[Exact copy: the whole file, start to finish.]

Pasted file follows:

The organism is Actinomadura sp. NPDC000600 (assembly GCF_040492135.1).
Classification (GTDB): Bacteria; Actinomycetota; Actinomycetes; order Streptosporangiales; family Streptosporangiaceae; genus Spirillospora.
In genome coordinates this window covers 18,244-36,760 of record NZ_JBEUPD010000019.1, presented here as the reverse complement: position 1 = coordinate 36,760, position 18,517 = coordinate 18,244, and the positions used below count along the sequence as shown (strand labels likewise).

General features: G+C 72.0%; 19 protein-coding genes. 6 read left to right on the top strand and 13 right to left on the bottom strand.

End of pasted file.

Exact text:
The organism is Actinomadura sp. NPDC000600 (assembly GCF_040492135.1).
Classification (GTDB): Bacteria; Actinomycetota; Actinomycetes; order Streptosporangiales; family Streptosporangiaceae; genus Spirillospora.
In genome coordinates this window covers 18,244-36,760 of record NZ_JBEUPD010000019.1, presented here as the reverse complement: position 1 = coordinate 36,760, position 18,517 = coordinate 18,244, and the positions used below count along the sequence as shown (strand labels likewise).

General features: G+C 72.0%; 19 protein-coding genes. 6 read left to right on the top strand and 13 right to left on the bottom strand.